International students must submit TOEFL scores. International applicants must submit a score of at least 550 on the paper-based TOEFL, a score of at least 213 on the computer-based TOEFL, a minimum score of 7.0 on the IELTS, or a minimum TOEFL iBT total score of 90 with sectional scores that meet or exceed 23 for the writing section, 23 for the speaking section, 22 for the reading section, and 22 for the listening section to meet this requirement. When you complete the TOEFL your scores will be sent electronically to Graduate Office of Admissions, Records and Registration through TSI.

We suggest the following to increase your chances of being admitted to the doctoral program:

  • Prepare well for the GRE and/or TOEFL tests and leave yourself enough time for a retest if you feel you have not done your very best
  • Contact current and previous universities and colleges about submitting grade transcripts. Sometimes it takes a while for these to be completed
  • Think carefully who you will ask to write letters of recommendation for you. Try to get letters from a current or former professor. It is important for them to know what your career goals are; why you are applying to a doctoral program, and that they can address your intellectual and research aptitude
  • Write a clear, concise personal statement outlining your professional, intellectual, and research interests and career goal. Take to time to prepare this statement, and include an assessment of how your interests align with the interests of the faculty at UTA
  • Present your very best written publication or scholarly paper
  • Close faculty-student mentoring relationships
  • National visibility for students and their research through publications, funding and conference presentations in the United States and abroad
  • Faculty national reputations in a large variety of areas.
  • Opportunities for research within four research centers:
  • Center for Child Welfare (CCW)
  • Center for Advocacy, Nonprofits and Donor Organizations (CAN-DO)
  • Center for Addiction and Recovery Studies (CARS)
  • A curriculum focused on understanding social issues from a global perspective and customized for each student’s specific research area
  • Interdisciplinary research opportunities within the broader university
  • Valuable teaching experience in our BSW AND MSW program
  • Three-year fellowship award package/assistantships

The faculty mentoring relationship is an important component of a student’s progression and success in academia. Students work with a variety of faculty members in graduate research positions. Faculty mentoring prepares students for leadership in research, teaching, the application of knowledge and professional practice, and strengthens the values of excellence, mutual respect, collegiality, honesty and integrity.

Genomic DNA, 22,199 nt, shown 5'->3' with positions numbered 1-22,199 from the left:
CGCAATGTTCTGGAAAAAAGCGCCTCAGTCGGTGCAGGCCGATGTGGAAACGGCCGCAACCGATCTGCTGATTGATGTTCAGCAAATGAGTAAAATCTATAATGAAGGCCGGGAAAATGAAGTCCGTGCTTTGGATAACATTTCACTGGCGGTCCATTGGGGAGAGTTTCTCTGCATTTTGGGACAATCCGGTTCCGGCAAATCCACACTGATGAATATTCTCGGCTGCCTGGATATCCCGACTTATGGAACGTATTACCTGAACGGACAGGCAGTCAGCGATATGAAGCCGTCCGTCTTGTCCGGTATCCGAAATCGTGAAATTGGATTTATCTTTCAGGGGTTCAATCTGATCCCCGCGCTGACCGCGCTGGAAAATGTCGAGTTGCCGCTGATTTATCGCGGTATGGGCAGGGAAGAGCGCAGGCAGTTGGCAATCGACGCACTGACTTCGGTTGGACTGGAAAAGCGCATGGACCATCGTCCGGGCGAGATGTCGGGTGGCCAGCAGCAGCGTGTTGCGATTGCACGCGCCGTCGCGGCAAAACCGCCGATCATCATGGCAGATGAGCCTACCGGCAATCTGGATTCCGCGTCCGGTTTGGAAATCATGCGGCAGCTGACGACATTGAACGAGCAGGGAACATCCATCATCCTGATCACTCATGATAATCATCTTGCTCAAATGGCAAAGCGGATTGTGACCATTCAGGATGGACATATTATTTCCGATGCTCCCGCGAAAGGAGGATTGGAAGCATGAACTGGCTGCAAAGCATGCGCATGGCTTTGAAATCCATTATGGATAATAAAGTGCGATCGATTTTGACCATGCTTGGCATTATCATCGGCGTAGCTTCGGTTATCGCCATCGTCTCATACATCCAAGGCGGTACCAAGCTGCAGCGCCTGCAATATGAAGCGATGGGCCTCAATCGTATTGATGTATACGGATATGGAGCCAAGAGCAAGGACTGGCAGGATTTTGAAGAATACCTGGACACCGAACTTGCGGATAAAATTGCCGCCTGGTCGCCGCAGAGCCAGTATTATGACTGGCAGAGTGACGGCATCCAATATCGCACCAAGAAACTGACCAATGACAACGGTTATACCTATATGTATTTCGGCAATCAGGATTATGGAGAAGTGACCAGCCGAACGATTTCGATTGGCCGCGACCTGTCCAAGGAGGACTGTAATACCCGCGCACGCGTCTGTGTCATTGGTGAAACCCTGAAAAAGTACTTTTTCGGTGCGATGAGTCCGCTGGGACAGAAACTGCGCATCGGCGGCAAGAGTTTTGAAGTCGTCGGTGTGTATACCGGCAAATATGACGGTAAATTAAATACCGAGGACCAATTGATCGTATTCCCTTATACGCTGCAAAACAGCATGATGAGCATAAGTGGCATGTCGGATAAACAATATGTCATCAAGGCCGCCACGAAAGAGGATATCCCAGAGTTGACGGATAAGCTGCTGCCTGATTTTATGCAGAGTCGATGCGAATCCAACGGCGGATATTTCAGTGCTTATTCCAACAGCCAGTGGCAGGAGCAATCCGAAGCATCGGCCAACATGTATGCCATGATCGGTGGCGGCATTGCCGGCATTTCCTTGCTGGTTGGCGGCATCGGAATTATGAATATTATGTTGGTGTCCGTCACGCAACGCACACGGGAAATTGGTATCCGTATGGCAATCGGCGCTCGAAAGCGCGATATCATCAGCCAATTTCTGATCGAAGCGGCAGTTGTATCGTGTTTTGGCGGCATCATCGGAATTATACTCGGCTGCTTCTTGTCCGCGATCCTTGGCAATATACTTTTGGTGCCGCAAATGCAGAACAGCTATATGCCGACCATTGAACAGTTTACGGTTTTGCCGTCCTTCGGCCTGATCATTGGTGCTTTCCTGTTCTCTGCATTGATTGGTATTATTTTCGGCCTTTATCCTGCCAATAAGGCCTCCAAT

Yes, our doctoral curriculum is interdisciplinary with the intent on producing graduates who are capable of original research and passionate about advancing the profession’s knowledge base. The Ph.D. program encourages students to develop expertise in other disciplines, as each student must develop a specialization either in another discipline outside the School of Social Work (such as gerontology, sociology, psychology, preventive medicine, business, political science, or policy, planning and development) or in an area where external courses in different departments or schools bear on a specific social problem (such as homelessness).

Applicants are expected to show capacity for advanced academic work and potential for scholarship. The development of competence to design and carry out rigorous research studies relevant to social work is a critical expectation of the Ph.D. program. Applicants are expected to have a master’s degree from an accredited school of social work. Exceptions are sometimes made for students with a master’s degree in a related field who have extensive experience in human services.

We begin notifying students about admissions in the middle of February. Since enrollment is limited, some applicants may be placed on a waiting list pending an available slot. The admissions committee generally interviews applicants.

Many students chose to live close to the campus to have access to the university and its resources. However, some students live in Dallas; other students live in Fort Worth. Students live in a variety of locations in the DFW metroplex.